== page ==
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I have this tricky question and I can't wrap my head around it.

There is this inductor to limit the inrush current that will be charging up a capacitor. I'm questioning the design of it, but I don't know how to calculate it.

The input voltage is 240 V AC (60 Hz), so probably the worst case is about 330 V peak when this thing is energized, and I want to treat it like a DC at that moment but I'm not good at math.

The second part is a series inductor of 1 mH and then a 22 uF capacitor that gets charged.

I know that at first the inductor will be much more limiting in the current when this thing is first energized, but at the same time the capacitor represents the highest load because it is completely discharged. Then the inductor (I imagine) will quickly lose its impedance, but at the same time the capacitor gets charged and draws less current.

The questionable thing is that this inductor is only rated for 330 mA. I can't figure out if this is more than enough or not enough. Is it pretty easy to calculate this (even an approximation will be great) or is this something that is better simulated?

simplified schematic

I had a feeling there was something wrong with this circuit. I drew a very much simplified schematic but just for reference let me include the actual thing:

power supply

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    \$\begingroup\$ Inductors are highly imperfect devices. Significantly, they exhibit wire resistance. Also, there will be an optimal external resistor to use (assuming you don't find a perfect fit with the inductor for this) as part of the design. Also, if you are using a transformer, you might consider inserting a resistor in the primary circuit, with a relay that eventually cuts out the resistor. The relay remains unpowered until the DC output voltage (assuming transformer and bridge rectifier plus filter capacitors, for example) reaches some design level. And yes, there is math to such a design. \$\endgroup\$
    – jonk
    May 16 at 18:58
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    \$\begingroup\$ Also, there are many current ratings for inductors: current at which they will heat up enough to lose 20% of inductance, temperature limit current and so on. So for a short period its very likely that the inductor can survive much more than 330mA. (I'm not telling you to ignore the ratings, but to pay attention to the scenarios and specs they apply to). \$\endgroup\$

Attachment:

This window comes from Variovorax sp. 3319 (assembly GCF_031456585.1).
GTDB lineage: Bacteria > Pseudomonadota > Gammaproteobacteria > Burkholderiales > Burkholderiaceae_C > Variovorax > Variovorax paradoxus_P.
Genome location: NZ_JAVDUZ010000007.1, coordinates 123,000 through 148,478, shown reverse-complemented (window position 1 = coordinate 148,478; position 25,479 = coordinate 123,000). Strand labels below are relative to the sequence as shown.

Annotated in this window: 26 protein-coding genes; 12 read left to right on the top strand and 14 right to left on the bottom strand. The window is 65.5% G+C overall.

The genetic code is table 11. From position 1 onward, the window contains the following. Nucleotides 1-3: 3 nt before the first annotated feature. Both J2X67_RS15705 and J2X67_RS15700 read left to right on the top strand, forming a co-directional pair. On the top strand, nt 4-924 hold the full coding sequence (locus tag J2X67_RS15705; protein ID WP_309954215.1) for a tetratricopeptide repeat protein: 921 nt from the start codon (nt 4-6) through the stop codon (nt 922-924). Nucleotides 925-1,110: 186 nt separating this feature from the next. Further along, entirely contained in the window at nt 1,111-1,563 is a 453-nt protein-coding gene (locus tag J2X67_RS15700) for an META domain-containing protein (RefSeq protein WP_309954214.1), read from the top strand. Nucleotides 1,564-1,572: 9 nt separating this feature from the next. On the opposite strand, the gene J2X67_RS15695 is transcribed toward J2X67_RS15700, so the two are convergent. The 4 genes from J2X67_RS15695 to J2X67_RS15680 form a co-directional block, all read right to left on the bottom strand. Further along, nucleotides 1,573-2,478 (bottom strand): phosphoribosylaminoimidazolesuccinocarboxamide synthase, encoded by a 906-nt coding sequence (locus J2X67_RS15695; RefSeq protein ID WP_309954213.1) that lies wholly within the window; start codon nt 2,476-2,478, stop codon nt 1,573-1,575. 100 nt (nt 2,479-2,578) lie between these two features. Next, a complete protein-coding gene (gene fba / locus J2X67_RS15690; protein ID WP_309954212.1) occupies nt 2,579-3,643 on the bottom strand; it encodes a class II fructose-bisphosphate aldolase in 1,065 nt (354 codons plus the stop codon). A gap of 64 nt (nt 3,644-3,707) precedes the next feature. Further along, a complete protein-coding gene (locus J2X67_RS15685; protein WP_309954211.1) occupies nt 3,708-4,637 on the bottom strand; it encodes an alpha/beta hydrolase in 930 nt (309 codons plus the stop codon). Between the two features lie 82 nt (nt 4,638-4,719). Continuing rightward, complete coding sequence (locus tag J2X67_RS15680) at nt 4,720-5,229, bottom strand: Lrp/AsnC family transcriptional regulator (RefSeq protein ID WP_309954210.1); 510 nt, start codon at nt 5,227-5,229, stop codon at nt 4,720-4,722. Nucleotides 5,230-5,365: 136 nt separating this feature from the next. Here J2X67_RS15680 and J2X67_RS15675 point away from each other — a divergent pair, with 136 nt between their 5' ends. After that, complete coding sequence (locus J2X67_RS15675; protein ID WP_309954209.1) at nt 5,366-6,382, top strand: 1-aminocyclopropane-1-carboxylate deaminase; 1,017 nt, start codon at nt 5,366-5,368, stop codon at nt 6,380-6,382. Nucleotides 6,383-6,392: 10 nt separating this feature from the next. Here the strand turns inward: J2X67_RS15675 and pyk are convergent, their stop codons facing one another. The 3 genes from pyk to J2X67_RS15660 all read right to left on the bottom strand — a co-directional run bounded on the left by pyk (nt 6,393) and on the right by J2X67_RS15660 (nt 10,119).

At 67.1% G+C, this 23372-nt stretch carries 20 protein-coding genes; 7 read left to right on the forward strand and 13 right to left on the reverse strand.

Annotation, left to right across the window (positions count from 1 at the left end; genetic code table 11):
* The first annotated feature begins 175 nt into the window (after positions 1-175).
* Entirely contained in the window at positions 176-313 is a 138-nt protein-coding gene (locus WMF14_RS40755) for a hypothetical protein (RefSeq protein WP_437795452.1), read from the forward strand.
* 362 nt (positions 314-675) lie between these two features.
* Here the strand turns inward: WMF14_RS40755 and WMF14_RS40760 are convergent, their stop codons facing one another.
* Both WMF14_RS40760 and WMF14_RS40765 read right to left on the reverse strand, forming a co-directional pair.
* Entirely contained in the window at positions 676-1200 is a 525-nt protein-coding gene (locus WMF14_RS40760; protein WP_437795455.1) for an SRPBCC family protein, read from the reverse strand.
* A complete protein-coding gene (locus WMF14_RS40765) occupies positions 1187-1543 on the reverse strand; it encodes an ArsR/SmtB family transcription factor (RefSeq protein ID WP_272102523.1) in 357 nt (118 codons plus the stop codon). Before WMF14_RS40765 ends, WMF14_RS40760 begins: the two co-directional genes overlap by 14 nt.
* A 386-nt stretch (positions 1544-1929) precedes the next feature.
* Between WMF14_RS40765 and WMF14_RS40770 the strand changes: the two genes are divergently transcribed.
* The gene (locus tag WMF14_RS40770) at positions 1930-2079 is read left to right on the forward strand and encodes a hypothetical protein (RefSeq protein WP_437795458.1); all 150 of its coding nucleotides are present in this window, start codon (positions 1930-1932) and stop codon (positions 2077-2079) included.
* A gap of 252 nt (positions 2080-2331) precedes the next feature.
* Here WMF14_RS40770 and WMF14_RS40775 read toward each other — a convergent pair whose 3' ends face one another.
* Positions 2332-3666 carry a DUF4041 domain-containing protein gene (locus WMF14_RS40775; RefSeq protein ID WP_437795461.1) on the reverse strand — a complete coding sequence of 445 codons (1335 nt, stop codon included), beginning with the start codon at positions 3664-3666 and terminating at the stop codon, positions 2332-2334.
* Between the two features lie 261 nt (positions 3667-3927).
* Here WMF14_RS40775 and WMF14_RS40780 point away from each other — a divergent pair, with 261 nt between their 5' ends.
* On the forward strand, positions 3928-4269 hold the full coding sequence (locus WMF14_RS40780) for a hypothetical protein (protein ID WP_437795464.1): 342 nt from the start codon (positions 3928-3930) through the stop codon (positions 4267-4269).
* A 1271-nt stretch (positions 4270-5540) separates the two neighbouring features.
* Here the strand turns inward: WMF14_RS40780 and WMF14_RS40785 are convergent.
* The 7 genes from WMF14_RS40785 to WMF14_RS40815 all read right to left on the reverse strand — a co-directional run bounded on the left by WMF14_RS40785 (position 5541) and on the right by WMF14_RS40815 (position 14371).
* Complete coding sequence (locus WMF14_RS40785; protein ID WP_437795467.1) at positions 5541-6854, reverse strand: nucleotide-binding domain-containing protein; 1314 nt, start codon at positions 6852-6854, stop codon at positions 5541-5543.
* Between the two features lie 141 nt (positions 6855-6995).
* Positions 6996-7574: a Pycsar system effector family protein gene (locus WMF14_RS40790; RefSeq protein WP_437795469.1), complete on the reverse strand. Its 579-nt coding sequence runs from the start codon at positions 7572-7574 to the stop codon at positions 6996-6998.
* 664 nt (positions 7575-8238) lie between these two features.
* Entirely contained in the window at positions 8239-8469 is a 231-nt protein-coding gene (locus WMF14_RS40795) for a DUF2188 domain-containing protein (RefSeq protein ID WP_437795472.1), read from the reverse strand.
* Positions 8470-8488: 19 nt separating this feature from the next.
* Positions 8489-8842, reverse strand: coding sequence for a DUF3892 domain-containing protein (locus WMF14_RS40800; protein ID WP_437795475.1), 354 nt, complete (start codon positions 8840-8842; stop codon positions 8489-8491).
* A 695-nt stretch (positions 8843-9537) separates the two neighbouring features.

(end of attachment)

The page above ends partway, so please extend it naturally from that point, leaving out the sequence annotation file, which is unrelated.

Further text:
– Wesley Lee
    May 16 at 19:18
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    \$\begingroup\$ Hmm. Is this newly added schematic supposed to be a line-powered 330 VDC supply with current limiting using just these three parts? I guess I missed reading that detail, earlier. My mistake. \$\endgroup\$
    – jonk
    May 16 at 19:23
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    \$\begingroup\$ Can you calculate Zo and SRF? and thus peak current assuming you had a Triac with ZCS? or not with random phase turn on \$\endgroup\$ May 16 at 19:43
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    \$\begingroup\$ @pgibbons - Hi, Thanks for adding the full schematic. The one thing that jumps out at me is that there is a resistor (not sure if its designator is R28 or R29) between "Phase" and the diode. It seems to be 100 ohms, 3 W if I'm reading the schematic correctly. That is very relevant and will likely affect all the answers :-( \$\endgroup\$
    – SamGibson
    May 16 at 21:06

2 Answers 2

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TL;DR

Your initial question bears no resemblance to the actual design. The soft-start on the feedback will greatly reduce the stress on the components.

This is a transformer and optoisolated forward converter with negative feedback on a series low-side switching FET with a soft-start cap to limit the target voltage for a slower rise-time. This C21 could be increased for more protection margin from the ~ 3ms time constant with more than the 1uF used, but a 20W transient on a 3W cement WW resistor is possibly safe (assuming that was done with the 1mH Air Cores. enter image description here

I'm not going to waste any more time on this question as it was presented poorly before the schematic with false assumptions.

For the simple answer consider series reactance and the exponential curve, time constant, T=RC and T=L/R with a step input and each part has some resistance (TBD)

What is T? then I max

I know that if a diode is say rated for 10Adc it's bulk resistance is less than the inverse of Imax or Rs <= 1/I or R <= 0.1 ohms, as an estimate.

Thus 340Vp/ 0.1 ohms would be 3400 Amps. Ooops L does not current-limit here.


SRF (LC) ~ 1 kHz
Zo (LC) ~ 7 ohms min @ SRF
Vin (60Hz) = 240 V rms & 340Vp
thus steady state impedance @ 60 Hz is dominated by diode bulk resistance and Xc(60Hz)

To limit SS current in L to 0.33A then add R = 240/0.33= 740 Ohms or reduce C and use an active PFC boost circuit. But always compute Pd in R and derate by up tp 50% and Imax by derated by at least 25% based on your Load R.